Employee Participation in 401(k) Plans Continues To Plummet in 2005 To 70%, Study Finds

Participation in 401(k) plans by employees has been declining for six years. Participation in 401(k) plans stood at 80% in 1999, which means 4 out of 5 eligible employees put money into their companies' plans that year. Participation has fallen

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Participation in 401(k) plans by employees has been declining for six years.

Participation in 401(k) plans stood at 80% in 1999, which means 4 out of 5 eligible employees put money into their companies’ plans that year. Participation has fallen significantly since then, dropping to 72% in 2002 and 70% in 2005, according to the Spectrem Group study “2005 Defined Contribution Market Needs. This represents a 6-year decline of 13%.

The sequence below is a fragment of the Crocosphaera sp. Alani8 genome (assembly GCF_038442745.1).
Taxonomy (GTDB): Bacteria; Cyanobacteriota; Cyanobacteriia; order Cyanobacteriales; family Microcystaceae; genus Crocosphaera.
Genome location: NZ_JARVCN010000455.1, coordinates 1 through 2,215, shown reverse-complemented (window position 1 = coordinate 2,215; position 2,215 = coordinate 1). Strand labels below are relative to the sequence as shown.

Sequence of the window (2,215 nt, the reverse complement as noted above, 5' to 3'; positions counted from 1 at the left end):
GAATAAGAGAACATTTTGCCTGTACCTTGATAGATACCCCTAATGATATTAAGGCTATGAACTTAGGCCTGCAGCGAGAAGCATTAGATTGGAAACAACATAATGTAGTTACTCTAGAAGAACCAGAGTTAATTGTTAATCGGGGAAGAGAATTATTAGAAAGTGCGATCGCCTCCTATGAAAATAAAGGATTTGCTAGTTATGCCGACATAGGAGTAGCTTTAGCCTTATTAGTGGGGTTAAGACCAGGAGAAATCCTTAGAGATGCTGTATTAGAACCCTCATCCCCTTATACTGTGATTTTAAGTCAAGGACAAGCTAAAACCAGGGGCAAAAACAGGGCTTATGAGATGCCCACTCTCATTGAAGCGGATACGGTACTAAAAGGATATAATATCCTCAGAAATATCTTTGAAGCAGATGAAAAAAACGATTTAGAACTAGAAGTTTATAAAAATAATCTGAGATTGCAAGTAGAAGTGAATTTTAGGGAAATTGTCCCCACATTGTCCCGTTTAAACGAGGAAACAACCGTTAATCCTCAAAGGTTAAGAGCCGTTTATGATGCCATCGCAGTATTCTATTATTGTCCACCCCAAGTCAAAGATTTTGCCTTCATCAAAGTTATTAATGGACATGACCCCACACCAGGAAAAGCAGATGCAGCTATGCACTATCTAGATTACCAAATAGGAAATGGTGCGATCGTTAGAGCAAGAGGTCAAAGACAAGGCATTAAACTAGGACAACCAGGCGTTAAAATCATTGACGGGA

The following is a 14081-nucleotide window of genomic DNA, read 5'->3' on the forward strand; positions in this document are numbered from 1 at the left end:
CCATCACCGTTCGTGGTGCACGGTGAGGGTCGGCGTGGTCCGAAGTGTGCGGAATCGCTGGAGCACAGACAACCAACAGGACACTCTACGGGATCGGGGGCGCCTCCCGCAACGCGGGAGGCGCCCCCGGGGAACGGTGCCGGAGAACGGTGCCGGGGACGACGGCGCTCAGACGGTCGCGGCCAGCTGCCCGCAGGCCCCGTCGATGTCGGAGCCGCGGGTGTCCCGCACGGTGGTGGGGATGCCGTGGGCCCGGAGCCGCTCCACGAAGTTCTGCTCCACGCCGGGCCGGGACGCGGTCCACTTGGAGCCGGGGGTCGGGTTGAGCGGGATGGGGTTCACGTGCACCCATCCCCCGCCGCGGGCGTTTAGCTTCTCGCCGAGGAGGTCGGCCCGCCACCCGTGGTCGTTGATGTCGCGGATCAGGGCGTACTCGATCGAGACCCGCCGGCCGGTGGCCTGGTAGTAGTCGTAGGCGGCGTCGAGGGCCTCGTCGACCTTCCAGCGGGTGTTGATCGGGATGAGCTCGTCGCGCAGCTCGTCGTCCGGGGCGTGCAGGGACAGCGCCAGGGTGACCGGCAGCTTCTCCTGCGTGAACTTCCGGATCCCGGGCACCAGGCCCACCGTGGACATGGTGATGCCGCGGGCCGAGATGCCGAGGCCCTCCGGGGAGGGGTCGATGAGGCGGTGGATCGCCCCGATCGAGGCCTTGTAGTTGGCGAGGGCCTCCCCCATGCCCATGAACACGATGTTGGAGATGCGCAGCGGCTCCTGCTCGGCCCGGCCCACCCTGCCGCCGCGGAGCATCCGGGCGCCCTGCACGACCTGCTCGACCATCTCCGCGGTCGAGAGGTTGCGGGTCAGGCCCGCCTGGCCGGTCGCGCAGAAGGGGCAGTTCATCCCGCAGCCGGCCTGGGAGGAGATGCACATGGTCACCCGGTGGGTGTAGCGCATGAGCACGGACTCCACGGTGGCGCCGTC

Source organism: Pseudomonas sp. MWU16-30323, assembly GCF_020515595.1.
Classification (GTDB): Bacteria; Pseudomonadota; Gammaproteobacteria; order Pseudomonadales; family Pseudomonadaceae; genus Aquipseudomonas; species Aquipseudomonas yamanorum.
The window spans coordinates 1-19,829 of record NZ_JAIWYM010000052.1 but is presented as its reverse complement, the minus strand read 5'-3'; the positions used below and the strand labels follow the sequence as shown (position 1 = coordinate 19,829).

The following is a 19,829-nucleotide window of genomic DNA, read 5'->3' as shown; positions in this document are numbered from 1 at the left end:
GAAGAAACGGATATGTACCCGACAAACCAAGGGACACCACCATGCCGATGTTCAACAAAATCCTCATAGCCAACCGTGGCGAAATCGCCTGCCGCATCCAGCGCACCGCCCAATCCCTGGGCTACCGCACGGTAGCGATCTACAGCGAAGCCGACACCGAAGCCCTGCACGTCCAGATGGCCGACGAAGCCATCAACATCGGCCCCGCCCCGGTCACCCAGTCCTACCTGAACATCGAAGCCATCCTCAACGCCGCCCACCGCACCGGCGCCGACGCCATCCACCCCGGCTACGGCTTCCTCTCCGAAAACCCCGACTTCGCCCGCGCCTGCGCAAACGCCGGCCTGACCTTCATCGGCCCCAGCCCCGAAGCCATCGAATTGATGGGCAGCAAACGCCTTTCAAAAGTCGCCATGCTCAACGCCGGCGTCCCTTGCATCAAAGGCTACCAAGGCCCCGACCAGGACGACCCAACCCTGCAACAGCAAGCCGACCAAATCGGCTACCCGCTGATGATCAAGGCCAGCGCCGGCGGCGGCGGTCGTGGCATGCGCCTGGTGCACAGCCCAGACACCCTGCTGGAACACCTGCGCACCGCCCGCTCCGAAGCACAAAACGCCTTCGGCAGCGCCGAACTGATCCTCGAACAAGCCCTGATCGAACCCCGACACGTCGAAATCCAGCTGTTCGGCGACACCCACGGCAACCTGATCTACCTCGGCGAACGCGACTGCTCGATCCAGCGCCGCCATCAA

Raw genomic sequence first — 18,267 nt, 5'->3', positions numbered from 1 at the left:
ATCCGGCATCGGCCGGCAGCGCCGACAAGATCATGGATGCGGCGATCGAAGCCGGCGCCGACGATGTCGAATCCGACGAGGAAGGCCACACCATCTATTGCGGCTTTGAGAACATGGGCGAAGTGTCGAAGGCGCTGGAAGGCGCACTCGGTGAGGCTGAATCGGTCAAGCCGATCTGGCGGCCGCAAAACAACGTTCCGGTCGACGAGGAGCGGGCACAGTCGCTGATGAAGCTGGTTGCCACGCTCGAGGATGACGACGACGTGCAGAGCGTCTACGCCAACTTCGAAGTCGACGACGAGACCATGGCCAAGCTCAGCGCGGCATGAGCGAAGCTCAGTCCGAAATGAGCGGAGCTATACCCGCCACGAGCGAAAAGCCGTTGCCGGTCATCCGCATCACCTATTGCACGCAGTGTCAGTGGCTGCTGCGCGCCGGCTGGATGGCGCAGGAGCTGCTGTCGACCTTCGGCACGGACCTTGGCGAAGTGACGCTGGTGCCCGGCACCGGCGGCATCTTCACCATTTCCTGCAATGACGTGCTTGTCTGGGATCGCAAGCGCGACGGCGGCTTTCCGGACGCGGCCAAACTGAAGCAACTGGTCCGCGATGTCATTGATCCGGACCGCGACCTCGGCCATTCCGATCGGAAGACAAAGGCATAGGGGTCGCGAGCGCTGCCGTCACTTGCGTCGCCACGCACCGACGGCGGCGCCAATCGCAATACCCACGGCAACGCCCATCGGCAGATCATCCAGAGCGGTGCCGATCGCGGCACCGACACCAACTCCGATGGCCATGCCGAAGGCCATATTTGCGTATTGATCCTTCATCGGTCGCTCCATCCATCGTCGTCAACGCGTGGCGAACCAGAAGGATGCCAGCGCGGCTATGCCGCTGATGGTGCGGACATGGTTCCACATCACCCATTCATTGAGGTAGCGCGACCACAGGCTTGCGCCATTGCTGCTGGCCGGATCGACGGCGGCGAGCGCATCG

Further, over the same period the percentage of salary put into 401(k) plans, known as the deferral rate, has declined 20%. The average deferral rate fell from 8.6% in 1999 to 6.9% in 2005.

“Workers appear to be losing their taste for 401(k) retirement savings, with participation in these tax-deferred plans declining 13% over the past 6 years and the percentage of salary put into them dropping 20%,” said George H. Walper, Jr., president of Spectrem Group. “Whether due to decreased enthusiasm for market exposure following the burst of the Internet bubble, generally poor market performance since that time, or other factors, declines of this magnitude could mean that many of today’s workers will find themselves ill-prepared for retirement.”

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